Our Persistent God

By Shannon Johnson Kershner, DMin ’99

In some ways, this should have been the easiest sermon I have written in a while. Luke (18:1–8) tells us right off the bat what this parable is supposed to be about. While introducing Jesus’ telling of it, Luke states outright in verse 1 it is a parable about the need for persistent prayer and the call to not lose heart. Thus that interpretation should direct the way we hear the parable, right? Maybe. Continue reading Our Persistent God

We’re Moving!

Dear Friends,

In a few days, we will be launching a new website at www.CTSnet.edu. (Note: this is the same address as our current website.) This is an exciting development for us at Columbia Theological Seminary, and we look forward to the many ways it will serve you as members of our wider community who have been following along with us.

One of the greatest developments over the past couple of years has been the creation and rapid growth of this, our Columbia Connections blog. It started out as a small experiment, and is now one of our largest venues for talking about the issues that are important to us. Thousands of visitors have been finding their way here each month!

With the creation of the new website, we will be moving and merging the blog as a permanent part of our website and our larger communications efforts. It is our hope that the website and blog will be of mutual benefit in raising the profile of all that we do here at Columbia Theological Seminary. As soon as the new website goes “live,” you will be able to reach Columbia Connections blog at www.CTSnet.edu/columbia-connections.

You will also be able to reach our enews updates about The Center for Lifelong Learning called Journeying Together at www.CTSnet.edu/journeying-together.

For those of you who are already followers of this blog either through WordPress or via email, we plan to bring you with us. If you are not yet a follower on WordPress or by email, we hope that you will consider doing so once the new site is live.

Again, we thank you, our wider community, for all the great ways you supports us. Your interest in our work is what has made this blog great!

Grace and Peace,

Michael Thompson, Director of Communications

For the Bookshelf: The Theological Turn in Youth Ministry

Root, Andrew, and Dean, Kendra Creasy, The Theological Turn in Youth Ministry (2011), InterVaristy Press, Downers Grove, Illinois.

By Guest Blogger Pat Olds

This book’s content is collection of published essays from Dr. Kendra Creasy Dean and Dr. Andrew Roots. It is a resource for reshaping or reframing a youth ministry that is more relational and relevant to the spiritual needs of 21st century youth. The Theological Turn in Youth Ministry offers practical theology as a means of connecting together the culture content and context of youth to biblical truths for Christ-centered reflective thinking and application that informs faith formation. Continue reading For the Bookshelf: The Theological Turn in Youth Ministry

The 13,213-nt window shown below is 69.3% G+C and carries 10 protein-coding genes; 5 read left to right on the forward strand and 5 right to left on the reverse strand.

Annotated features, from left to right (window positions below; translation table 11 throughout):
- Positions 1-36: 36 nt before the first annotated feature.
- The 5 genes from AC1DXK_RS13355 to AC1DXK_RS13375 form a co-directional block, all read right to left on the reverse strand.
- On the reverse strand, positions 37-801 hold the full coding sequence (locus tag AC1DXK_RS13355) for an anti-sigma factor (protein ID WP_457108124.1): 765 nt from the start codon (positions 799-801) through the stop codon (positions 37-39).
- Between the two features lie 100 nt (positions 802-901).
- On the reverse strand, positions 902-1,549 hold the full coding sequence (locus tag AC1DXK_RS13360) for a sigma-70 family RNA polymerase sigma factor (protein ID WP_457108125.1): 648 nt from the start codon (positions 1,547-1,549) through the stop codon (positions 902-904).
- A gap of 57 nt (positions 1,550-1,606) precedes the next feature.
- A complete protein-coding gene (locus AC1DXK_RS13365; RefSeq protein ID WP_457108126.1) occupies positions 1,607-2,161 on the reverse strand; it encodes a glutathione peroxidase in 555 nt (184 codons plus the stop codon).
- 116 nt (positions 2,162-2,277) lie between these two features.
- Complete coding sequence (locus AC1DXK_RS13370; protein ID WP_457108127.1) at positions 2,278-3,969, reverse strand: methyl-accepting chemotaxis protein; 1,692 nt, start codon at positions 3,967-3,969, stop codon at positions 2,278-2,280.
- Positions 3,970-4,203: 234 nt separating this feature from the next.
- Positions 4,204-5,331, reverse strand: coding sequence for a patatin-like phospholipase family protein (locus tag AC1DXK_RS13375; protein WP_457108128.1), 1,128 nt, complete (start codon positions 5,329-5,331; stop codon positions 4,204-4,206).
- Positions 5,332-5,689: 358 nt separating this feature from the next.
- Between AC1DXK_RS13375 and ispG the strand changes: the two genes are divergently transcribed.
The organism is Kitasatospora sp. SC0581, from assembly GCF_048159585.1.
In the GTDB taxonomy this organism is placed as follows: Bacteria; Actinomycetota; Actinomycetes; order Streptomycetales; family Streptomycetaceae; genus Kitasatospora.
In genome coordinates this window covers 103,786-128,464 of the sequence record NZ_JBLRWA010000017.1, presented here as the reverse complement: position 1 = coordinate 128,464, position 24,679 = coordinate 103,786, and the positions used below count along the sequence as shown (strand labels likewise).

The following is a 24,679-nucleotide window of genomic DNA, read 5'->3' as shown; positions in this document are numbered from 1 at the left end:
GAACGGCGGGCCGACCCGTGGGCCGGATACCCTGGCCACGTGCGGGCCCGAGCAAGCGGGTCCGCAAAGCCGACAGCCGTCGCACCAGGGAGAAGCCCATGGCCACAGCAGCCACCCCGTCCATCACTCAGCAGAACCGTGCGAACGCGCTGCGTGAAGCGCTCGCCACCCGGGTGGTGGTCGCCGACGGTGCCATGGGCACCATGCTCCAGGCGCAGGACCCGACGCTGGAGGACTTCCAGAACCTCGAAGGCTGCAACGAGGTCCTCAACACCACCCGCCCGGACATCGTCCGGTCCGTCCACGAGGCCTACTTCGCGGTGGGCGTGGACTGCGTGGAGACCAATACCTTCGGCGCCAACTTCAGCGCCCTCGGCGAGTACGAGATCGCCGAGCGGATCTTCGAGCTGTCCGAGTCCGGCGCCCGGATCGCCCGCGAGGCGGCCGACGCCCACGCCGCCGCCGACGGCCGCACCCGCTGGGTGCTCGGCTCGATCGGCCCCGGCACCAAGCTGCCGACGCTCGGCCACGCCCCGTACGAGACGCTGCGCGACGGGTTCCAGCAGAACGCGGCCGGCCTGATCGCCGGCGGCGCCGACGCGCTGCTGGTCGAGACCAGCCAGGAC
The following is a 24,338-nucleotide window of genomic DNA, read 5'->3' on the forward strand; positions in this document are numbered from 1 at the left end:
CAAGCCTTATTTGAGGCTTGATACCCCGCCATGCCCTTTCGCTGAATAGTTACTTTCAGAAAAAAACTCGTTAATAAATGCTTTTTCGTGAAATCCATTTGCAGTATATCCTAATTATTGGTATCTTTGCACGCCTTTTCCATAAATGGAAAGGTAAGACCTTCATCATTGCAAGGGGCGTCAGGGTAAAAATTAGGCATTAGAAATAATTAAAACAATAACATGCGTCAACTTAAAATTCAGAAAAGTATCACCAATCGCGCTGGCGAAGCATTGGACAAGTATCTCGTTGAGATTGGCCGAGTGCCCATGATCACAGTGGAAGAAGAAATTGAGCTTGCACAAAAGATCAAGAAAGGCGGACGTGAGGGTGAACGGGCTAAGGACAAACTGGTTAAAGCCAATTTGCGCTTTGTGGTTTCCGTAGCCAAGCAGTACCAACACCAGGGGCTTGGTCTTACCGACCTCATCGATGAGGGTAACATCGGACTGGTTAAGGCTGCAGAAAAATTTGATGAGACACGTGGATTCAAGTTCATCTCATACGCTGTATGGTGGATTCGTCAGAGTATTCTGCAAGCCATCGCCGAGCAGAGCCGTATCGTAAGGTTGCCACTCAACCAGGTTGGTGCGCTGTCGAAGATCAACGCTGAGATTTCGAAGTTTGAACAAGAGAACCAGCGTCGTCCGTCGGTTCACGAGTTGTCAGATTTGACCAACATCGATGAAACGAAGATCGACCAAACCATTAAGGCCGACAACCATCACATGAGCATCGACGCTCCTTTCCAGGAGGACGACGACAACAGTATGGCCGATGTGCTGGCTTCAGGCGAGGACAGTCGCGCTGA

By Teri C. Peterson, MDiv ‘05

In many congregations, summer was a slightly (or much) slower season, and as autumn approaches we gear up for an onslaught of new and returning programs. Sunday School returns from sabbatical, the worship schedule may expand to more services, youth groups and confirmation classes and adult education and fellowship opportunities and Presbyterian Women circles and mission projects and and and…

For many pastors and church staff, looking at the September calendar can feel daunting. Continue reading AND, AND, AND.

For the Bookshelf: The Millennials: Connecting to America’s Largest Generation

Rainer, Thom S., Rainer, Jess W., The Millennials: Connecting to America’s Largest Generation. LifeWay Christian Research, B&H Publishing Group, Nashville, Tennessee, 2011.

By guest blogger Pat Olds

The context and content of this book is an “old school vs. new school” dialogue: interpretation and insight between two generations, a baby boomer father (1946-1964) and his Millennial adult son (1982-1994). The intergenerational dialogue is undergirded by a survey study of 1,200 Millennial adult respondents, males (51%) and females (49%); white (61%), African American (14%), Hispanic (19%), Asian (5%) and Multiethnic (1%). The categories surveyed and evaluated were norms, values, motivation, diversity between young and old, lifestyles, work environments, finances, future outlook, relationships – marriage, children, elders, friends, coworkers and mentors, leadership, communication and religion, soul views. The father-son millennial study of post-moderates life experiences reveals the character traits of “typical” Millennial adults includes: self-expressive, teachable, financially confused, technology savvy educated and opened to different world views.

The survey results characterized the millennial adults as being: Continue reading For the Bookshelf: The Millennials: Connecting to America’s Largest Generation

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